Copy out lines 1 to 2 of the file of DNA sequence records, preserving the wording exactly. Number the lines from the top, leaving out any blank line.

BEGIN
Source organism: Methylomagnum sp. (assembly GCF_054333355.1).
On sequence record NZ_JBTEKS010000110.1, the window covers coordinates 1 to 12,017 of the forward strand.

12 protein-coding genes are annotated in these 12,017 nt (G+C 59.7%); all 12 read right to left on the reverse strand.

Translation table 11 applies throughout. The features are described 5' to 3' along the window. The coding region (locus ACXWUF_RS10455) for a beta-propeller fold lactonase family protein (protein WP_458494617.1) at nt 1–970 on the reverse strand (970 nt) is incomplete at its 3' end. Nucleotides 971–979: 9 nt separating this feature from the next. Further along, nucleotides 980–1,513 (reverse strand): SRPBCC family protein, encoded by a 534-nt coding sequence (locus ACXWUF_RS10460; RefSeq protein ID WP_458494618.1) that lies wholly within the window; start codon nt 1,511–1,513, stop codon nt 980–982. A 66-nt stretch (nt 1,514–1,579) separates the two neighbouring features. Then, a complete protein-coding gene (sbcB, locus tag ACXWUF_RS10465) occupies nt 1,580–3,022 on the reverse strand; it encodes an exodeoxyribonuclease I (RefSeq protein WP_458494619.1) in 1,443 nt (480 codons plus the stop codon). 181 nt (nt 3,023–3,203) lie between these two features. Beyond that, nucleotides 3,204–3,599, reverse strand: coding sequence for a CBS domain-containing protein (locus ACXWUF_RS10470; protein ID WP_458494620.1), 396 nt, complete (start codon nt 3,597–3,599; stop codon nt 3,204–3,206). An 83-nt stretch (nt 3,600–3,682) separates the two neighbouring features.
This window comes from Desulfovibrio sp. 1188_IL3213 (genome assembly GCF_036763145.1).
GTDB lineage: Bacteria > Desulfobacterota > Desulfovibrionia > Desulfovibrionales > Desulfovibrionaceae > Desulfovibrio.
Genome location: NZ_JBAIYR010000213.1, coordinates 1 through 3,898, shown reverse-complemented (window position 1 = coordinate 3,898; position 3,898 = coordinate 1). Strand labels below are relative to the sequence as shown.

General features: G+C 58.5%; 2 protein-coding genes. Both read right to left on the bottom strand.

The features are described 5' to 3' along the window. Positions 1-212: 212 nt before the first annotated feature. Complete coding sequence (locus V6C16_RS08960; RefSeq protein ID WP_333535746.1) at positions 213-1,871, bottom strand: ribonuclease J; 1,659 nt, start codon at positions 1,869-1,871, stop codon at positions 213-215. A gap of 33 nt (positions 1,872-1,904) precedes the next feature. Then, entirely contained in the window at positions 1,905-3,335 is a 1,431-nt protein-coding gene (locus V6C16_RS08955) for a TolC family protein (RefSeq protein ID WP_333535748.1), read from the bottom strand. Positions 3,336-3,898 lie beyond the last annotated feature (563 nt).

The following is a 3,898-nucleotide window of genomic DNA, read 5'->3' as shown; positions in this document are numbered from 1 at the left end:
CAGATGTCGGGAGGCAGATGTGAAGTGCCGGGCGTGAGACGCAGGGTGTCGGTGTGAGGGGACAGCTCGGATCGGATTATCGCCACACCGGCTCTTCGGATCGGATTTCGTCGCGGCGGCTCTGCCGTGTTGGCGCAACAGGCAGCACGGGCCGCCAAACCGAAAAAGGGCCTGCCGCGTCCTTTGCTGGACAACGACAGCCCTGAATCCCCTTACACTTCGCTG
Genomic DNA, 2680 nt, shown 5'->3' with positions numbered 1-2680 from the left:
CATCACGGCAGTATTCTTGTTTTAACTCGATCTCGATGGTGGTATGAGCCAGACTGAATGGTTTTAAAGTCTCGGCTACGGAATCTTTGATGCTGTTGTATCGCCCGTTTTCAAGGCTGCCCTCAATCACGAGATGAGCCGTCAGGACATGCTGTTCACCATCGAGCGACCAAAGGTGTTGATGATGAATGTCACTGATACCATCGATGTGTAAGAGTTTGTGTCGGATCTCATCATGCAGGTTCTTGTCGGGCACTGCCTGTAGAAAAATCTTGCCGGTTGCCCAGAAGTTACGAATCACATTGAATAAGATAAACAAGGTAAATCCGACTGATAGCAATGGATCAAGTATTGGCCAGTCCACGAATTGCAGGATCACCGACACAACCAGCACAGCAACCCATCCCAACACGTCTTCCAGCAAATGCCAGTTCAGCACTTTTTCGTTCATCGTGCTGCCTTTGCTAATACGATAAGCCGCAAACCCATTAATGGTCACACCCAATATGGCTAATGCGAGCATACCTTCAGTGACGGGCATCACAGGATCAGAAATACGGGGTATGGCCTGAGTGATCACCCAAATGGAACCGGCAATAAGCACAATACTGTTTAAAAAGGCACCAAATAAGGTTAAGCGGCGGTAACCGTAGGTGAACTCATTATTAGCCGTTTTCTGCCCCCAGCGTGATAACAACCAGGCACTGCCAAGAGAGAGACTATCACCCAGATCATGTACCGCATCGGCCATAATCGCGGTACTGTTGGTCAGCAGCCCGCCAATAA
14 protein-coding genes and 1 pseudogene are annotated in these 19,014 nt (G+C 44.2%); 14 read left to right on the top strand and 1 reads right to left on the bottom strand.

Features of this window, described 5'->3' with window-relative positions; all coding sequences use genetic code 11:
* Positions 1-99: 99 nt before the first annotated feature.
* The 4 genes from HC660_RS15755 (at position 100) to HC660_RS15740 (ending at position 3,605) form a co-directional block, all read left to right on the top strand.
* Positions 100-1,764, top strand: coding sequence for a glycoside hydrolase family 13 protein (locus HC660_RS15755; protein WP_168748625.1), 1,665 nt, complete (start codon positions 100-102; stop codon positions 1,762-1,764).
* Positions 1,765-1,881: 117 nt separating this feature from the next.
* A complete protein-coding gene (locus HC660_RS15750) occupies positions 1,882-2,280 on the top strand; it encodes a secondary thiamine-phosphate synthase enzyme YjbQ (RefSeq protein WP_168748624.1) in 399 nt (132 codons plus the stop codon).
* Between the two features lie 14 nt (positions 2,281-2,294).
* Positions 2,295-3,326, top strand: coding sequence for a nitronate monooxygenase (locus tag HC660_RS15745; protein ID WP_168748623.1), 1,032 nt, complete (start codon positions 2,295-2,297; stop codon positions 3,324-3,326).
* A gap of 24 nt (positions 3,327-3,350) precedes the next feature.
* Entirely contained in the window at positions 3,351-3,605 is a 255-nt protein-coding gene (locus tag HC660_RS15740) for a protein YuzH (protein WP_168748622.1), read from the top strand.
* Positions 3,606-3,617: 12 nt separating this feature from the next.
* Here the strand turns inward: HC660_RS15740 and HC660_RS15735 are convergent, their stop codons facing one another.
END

Source organism: Methylomagnum sp. (assembly GCF_054333355.1).
On sequence record NZ_JBTEKS010000110.1, the window covers coordinates 1 to 12,017 of the forward strand.